Переписка Александры Толстой и Питирима Соркина

Публикация — Roger W. Smith

Новый журнал

Но 308, Сентябрь 2022

стр. 192-196

 

Perepiska Aleksandry Tolstoy i Pitirima Sorkina (Correspondence between Alexandra Tolstoy and Pitirim Sorkin), published by Roger W. Smith, The New Review No. 308 (September 2022), pp. 192-196

 

— Roger W. Smith

      September 2022

that which war and revolution unleash (Sorokin, 1922)

 

И война, и революция представляют могучие факторы изменения поведения. Они «отвивают» от людей одни формы актов и «прививают» новые, переодевают человека в новый костюм поступков.

Являясь противоположностью мирной жизни, они прививают населению свойства и формы поведения, обратные первой… Мирная жизнь тормозит акты насилия, убийства, зверства, лжи, грабежа, обмана, подкупа и разрушения. Война и революция, напротив, требуют их, прививают эти рефлексы, благоприятствуют им всячески. Убийство, разрушение, обман, насилие, уничтожение врага они возводят в доблесть и заслугу: выполнителей их квалифицируют как великих воинов и бесстрашных революционеров, вместо наказания одаряют наградой, вместо порицания ‒ славой. Мирная жизнь развивает продуктивную работу, творчество, личное право и свободу; война и революция требуют беспрекословного повиновения («повинуйся, а не рассуждай», «подчиняйся революционной дисциплине»), душат личную инициативу, личную свободу («дисциплина», «диктатура», «военные суды», «революционные трибуналы»), прививают и приучают к чисто разрушительным актам, отрывают и отучают от мирного труда. Мирная жизнь внедряет в население переживания благожелательности, любви к людям, уважения к их жизни, правам, достоянию и свободе. Война и революция выращивают и культивируют вражду, злобу, ненависть, посягательство на жизнь, свободу и достояние других лиц. Мирная жизнь способствует свободе мысли. Война и революция тормозят ее. «Где борьбу решает насилие ‒ все равно: насилие ли пушек или грубое насилие нетерпимости, ‒ там победа мудрых, положительная селекция по силе мозга и самая работа мысли затрудняется и делается невозможной».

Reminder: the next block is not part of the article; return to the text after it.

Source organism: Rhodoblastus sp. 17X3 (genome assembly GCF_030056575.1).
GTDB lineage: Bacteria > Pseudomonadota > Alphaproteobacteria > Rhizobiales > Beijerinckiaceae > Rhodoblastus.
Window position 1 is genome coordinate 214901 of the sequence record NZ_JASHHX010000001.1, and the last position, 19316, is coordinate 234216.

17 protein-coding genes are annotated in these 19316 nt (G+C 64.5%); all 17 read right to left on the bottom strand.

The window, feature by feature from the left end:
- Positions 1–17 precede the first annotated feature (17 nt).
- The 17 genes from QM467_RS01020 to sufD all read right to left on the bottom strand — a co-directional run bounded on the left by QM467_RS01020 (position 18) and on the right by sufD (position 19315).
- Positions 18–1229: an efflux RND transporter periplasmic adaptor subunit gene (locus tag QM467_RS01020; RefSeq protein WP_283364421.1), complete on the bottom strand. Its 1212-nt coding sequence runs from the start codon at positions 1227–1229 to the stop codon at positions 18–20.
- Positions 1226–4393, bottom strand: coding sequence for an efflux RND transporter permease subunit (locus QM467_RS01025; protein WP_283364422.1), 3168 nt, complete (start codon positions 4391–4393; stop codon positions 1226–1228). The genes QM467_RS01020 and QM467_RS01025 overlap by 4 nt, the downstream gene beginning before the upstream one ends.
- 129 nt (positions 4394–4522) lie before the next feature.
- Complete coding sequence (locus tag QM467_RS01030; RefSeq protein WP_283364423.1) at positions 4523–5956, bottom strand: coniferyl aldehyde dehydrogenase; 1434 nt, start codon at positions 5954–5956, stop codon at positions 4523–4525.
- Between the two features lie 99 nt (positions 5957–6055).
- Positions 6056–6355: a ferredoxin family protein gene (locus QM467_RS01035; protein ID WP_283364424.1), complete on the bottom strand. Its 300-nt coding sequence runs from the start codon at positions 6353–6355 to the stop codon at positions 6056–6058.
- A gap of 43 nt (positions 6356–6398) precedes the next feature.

Both war and revolution are powerful factors in changes in behavior. They “unleash” from people actions in some form or other and “instill” new ones, dress a person in a new costume of deeds.